June 13, 2005 12:00 PM


When her fiancé popped the question in February of last year, New Yorker Alicia Gorham planned her wedding with military precision. Small wonder: Gorham, 30, was a staff sergeant in the Army Reserve. She also happened to be 6,500 miles away in Kuwait. With friends doing some leg-work, she was able to deal long-distance with invitations and flowers. The challenge was finding an affordable dress. Luckily, her mother passed on intelligence about Junko Yoshioka, a Manhattan designer who offers a great deal: custom bridal gowns for women who are soldiers or engaged to one—for just the cost of materials. Brides can see dresses online, then visit Yoshioka’s SoHo salon, Bonaparte-NY, for fitting. “My mom gave me the Web site,” says Gorham. “I was like, ‘Wow, these gowns are beautiful.'”

For the Japanese-born Yoshioka, 35, it’s all about that Cinderella moment. After moving to the U.S. in 2000, she was moved by the separations and other sacrifices endured by military brides. “This is the biggest event in their lives,” she says. “I thought, ‘I can help.'” In stores, Yoshioka’s elegant silk creations, which boast details like tiny flowers and ribbons dyed with tea leaves, retail for as much as $4,000; with the G.I. discount, brides pay $1,000. Gorham, now discharged, snapped up a sweeping silk creation and will wed Queens, N.Y, barber Kenneth Joseph in August. So far, 20 military women have chosen gowns or made appointments, and hundreds have called. “Many of us can’t afford nice dresses,” says Heather Gould, 23, whose fiancé, Lonny Quinn, serves with the National Guard in Baghdad. “It’s nice to deal with someone willing to give up her profit to help others.”

Yoshioka, who trained as a designer in Tokyo and Milan before marrying orthopedic surgeon Steven Sheskier in 1999, says she’s compensated in another way: Playing fairy godmother has helped her embrace her new land. “It makes me feel more here,” she says. “More American.”


When Navy Reservist Sonja Owens shipped out to Iraq in February, she worried about her daughter Madison, 8, who was used to having her mom tuck her in at night. To ease the separation, she videotaped herself reading You Are Special by Max Lucado, one of Owens’s favorite children’s authors, and sent it home with messages at the end of the tape for son Garrett, 13, and husband Justin, 30, a Marine Corps gunnery sergeant. The virtual family reunion was a hit. “Madison was excited,” says Owens, 35. “Tears flowed quickly, tears of happiness.”

Owens, an assistant to a chaplain, launched the military’s Read a Book Program. Troops stop by Owens’s office on Al-Asad Airfield, where she records them reading Dr. Seuss and other favorites; the tapes are then shipped home free. The initiative has helped more than 100 troops keep in close touch. When Navy corpsman Chad Fontenot’s son David, 3, saw him reading My Home on TV in North Carolina, “he started screaming, ‘It’s Daddy!’ ” says his wife, Claudia. “We watched it four times that afternoon.” That kind of response helps everyone sleep easy. Says Owens: “We just want our kids to know we’re okay.”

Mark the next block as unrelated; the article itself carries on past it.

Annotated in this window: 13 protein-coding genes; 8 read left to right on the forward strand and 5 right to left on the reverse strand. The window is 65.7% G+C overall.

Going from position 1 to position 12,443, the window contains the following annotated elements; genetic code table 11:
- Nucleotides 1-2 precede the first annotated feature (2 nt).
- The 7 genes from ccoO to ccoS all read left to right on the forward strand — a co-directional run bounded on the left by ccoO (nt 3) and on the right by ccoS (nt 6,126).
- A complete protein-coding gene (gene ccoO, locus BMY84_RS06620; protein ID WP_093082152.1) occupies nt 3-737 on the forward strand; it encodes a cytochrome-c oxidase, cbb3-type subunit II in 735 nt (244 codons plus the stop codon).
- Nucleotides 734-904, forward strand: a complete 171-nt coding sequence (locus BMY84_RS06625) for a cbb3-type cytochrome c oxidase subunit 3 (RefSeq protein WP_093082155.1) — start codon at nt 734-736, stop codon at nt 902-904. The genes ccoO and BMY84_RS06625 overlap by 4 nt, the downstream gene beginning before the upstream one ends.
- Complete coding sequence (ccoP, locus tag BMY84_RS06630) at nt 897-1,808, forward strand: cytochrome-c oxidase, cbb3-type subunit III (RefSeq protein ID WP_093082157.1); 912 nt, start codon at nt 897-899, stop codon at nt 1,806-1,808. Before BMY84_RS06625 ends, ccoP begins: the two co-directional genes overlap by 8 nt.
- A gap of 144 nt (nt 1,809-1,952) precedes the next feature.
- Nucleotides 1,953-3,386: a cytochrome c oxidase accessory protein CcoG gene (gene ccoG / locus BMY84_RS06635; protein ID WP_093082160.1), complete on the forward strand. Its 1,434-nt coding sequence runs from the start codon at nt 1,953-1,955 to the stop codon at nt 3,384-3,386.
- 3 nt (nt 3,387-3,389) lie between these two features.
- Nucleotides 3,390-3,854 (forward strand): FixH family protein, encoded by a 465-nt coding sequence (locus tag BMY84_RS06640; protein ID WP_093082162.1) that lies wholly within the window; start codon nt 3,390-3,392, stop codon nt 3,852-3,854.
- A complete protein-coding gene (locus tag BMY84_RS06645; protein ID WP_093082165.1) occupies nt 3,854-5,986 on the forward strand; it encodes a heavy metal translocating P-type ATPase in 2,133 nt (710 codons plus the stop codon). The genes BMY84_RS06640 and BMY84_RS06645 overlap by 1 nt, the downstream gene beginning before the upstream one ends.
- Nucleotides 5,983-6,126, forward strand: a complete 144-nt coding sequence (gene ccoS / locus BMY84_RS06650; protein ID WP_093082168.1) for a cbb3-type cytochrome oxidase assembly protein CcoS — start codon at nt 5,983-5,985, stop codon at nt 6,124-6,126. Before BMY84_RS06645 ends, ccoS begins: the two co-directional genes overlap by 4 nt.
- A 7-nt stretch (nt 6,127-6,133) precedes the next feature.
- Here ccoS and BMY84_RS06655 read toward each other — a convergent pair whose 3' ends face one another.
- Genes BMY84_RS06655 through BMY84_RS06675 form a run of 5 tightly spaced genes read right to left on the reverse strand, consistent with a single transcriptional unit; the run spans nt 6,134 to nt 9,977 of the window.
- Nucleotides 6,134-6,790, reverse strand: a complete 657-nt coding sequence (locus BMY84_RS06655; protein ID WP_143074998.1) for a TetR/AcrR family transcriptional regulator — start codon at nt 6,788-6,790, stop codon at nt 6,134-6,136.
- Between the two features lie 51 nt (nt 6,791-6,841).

Throughout a harrowing 18-month tour of duty in Iraq, South Carolina Army National Guard Sgt. Clevora Forrest-Fludd dreamed of the day she’d touch U.S. soil. Still, she never expected to be greeted with an embrace from a total stranger. But on May 17, when Forrest-Fludd, 32, and other members of the 111th Signal Battalion arrive at Bangor International Airport in Maine, that’s just what she gets. “We have a hugger!” shouts Betty Buckingham, an 80-year-old great-grandmother waving an American flag before giving the stunned guards-woman a squeeze. And at least for a moment, war weariness melts away. Says a beaming Forrest-Fludd: “It feels great to be home.”

Giving that feeling is an objective Buckingham and the 50 or so other Maine Troop Greeters take as seriously as any combat mission. A grassroots group made up of World War II and Korean War era veterans and civilians, the greeters meet every plane carrying troops that lands in Bangor, a popular layover for flights to and from Iraq. Shouting “Good job!” and “Thank you for serving,” the group hands out cell phones for troops to call home and proffers cookies, candies and toiletries. “You see guys coming down the ramp, and they hear us applauding and cheering,” says Fran Zelz, 80, a World War II Navy vet. “And some of them have tears coming down their cheeks.”

The Greeters formed during the Gulf War, when Bangor-area vets decided to do their bit to support the troops. “It was totally spontaneous,” says greeter Dee Winthrop-Denning, 58. “You’d hear on the radio a flight was coming in, and everyone would rush over.” Since then 200,000 military personnel have gotten the red-carpet treatment. But for most soldiers, the welcome wagon never gets old. “It’s awesome,” says Clarence Dale, 26, a driver with the 82nd Airborne Division, “having people wanting to see just us.”

Richard Jerome; Marisa Wong; Michelle York in New York City; Fannie Weinstein in Bangor; Sara Hammel in London; Ellen Shapiro in Washington, D.C.; Inez Russell in Santa Fe; Anne Lang in Austin

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